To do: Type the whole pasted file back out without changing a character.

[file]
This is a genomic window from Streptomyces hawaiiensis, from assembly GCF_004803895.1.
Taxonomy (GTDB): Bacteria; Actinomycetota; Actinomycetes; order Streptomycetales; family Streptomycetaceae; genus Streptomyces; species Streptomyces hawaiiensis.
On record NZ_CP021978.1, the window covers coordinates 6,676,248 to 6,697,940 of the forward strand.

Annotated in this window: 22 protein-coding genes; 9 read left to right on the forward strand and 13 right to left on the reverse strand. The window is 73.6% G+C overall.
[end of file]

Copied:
This is a genomic window from Streptomyces hawaiiensis, from assembly GCF_004803895.1.
Taxonomy (GTDB): Bacteria; Actinomycetota; Actinomycetes; order Streptomycetales; family Streptomycetaceae; genus Streptomyces; species Streptomyces hawaiiensis.
On record NZ_CP021978.1, the window covers coordinates 6,676,248 to 6,697,940 of the forward strand.

Annotated in this window: 22 protein-coding genes; 9 read left to right on the forward strand and 13 right to left on the reverse strand. The window is 73.6% G+C overall.